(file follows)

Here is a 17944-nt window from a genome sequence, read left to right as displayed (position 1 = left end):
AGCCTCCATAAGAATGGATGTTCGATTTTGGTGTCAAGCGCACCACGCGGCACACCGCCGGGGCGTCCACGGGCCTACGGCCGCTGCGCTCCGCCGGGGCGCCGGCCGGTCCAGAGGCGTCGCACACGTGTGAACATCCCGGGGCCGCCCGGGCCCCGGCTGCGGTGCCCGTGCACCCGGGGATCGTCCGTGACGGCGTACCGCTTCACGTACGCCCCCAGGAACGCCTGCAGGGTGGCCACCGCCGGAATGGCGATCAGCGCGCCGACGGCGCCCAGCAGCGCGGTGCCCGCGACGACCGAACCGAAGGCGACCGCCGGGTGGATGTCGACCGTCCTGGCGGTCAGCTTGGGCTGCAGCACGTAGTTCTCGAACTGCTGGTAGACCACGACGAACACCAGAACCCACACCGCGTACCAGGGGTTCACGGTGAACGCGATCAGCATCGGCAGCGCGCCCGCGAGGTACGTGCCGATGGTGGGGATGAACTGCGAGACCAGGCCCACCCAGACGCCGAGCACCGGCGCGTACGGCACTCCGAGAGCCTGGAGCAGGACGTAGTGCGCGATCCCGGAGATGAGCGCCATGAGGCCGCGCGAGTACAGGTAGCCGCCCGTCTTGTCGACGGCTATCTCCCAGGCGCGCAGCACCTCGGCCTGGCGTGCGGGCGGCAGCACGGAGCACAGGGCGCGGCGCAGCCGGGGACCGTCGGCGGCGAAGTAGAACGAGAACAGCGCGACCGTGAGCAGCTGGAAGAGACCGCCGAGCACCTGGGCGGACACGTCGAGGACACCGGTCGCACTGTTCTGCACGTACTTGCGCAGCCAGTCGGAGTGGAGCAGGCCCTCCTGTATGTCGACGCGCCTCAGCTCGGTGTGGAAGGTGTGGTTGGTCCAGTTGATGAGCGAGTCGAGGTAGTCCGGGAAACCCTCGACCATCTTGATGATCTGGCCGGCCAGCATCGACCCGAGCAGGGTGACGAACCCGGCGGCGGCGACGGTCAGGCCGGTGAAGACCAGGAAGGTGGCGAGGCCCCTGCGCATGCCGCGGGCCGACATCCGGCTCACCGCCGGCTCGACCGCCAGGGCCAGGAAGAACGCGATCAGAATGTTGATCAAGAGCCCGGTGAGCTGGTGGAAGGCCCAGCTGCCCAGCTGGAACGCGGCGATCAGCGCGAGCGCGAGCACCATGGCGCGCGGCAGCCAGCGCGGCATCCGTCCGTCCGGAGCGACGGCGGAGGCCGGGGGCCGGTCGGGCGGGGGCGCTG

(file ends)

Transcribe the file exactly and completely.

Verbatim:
Here is a 17944-nt window from a genome sequence, read left to right as displayed (position 1 = left end):
AGCCTCCATAAGAATGGATGTTCGATTTTGGTGTCAAGCGCACCACGCGGCACACCGCCGGGGCGTCCACGGGCCTACGGCCGCTGCGCTCCGCCGGGGCGCCGGCCGGTCCAGAGGCGTCGCACACGTGTGAACATCCCGGGGCCGCCCGGGCCCCGGCTGCGGTGCCCGTGCACCCGGGGATCGTCCGTGACGGCGTACCGCTTCACGTACGCCCCCAGGAACGCCTGCAGGGTGGCCACCGCCGGAATGGCGATCAGCGCGCCGACGGCGCCCAGCAGCGCGGTGCCCGCGACGACCGAACCGAAGGCGACCGCCGGGTGGATGTCGACCGTCCTGGCGGTCAGCTTGGGCTGCAGCACGTAGTTCTCGAACTGCTGGTAGACCACGACGAACACCAGAACCCACACCGCGTACCAGGGGTTCACGGTGAACGCGATCAGCATCGGCAGCGCGCCCGCGAGGTACGTGCCGATGGTGGGGATGAACTGCGAGACCAGGCCCACCCAGACGCCGAGCACCGGCGCGTACGGCACTCCGAGAGCCTGGAGCAGGACGTAGTGCGCGATCCCGGAGATGAGCGCCATGAGGCCGCGCGAGTACAGGTAGCCGCCCGTCTTGTCGACGGCTATCTCCCAGGCGCGCAGCACCTCGGCCTGGCGTGCGGGCGGCAGCACGGAGCACAGGGCGCGGCGCAGCCGGGGACCGTCGGCGGCGAAGTAGAACGAGAACAGCGCGACCGTGAGCAGCTGGAAGAGACCGCCGAGCACCTGGGCGGACACGTCGAGGACACCGGTCGCACTGTTCTGCACGTACTTGCGCAGCCAGTCGGAGTGGAGCAGGCCCTCCTGTATGTCGACGCGCCTCAGCTCGGTGTGGAAGGTGTGGTTGGTCCAGTTGATGAGCGAGTCGAGGTAGTCCGGGAAACCCTCGACCATCTTGATGATCTGGCCGGCCAGCATCGACCCGAGCAGGGTGACGAACCCGGCGGCGGCGACGGTCAGGCCGGTGAAGACCAGGAAGGTGGCGAGGCCCCTGCGCATGCCGCGGGCCGACATCCGGCTCACCGCCGGCTCGACCGCCAGGGCCAGGAAGAACGCGATCAGAATGTTGATCAAGAGCCCGGTGAGCTGGTGGAAGGCCCAGCTGCCCAGCTGGAACGCGGCGATCAGCGCGAGCGCGAGCACCATGGCGCGCGGCAGCCAGCGCGGCATCCGTCCGTCCGGAGCGACGGCGGAGGCCGGGGGCCGGTCGGGCGGGGGCGCTG